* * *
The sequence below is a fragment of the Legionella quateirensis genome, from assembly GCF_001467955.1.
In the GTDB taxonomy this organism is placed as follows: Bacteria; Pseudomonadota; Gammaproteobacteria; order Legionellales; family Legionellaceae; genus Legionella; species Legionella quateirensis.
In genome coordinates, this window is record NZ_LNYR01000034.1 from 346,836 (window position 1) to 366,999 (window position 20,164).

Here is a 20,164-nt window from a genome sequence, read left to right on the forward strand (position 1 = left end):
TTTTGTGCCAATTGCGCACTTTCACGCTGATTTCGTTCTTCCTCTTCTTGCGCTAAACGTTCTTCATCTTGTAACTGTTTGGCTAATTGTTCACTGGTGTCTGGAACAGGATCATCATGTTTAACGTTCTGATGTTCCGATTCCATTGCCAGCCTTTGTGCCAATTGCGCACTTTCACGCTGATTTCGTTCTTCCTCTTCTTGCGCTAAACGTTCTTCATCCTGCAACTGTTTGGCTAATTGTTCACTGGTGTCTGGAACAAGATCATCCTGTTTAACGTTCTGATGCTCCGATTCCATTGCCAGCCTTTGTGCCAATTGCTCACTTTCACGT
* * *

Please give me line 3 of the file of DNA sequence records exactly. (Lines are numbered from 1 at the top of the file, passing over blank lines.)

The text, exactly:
In genome coordinates, this window is record NZ_LNYR01000034.1 from 346,836 (window position 1) to 366,999 (window position 20,164).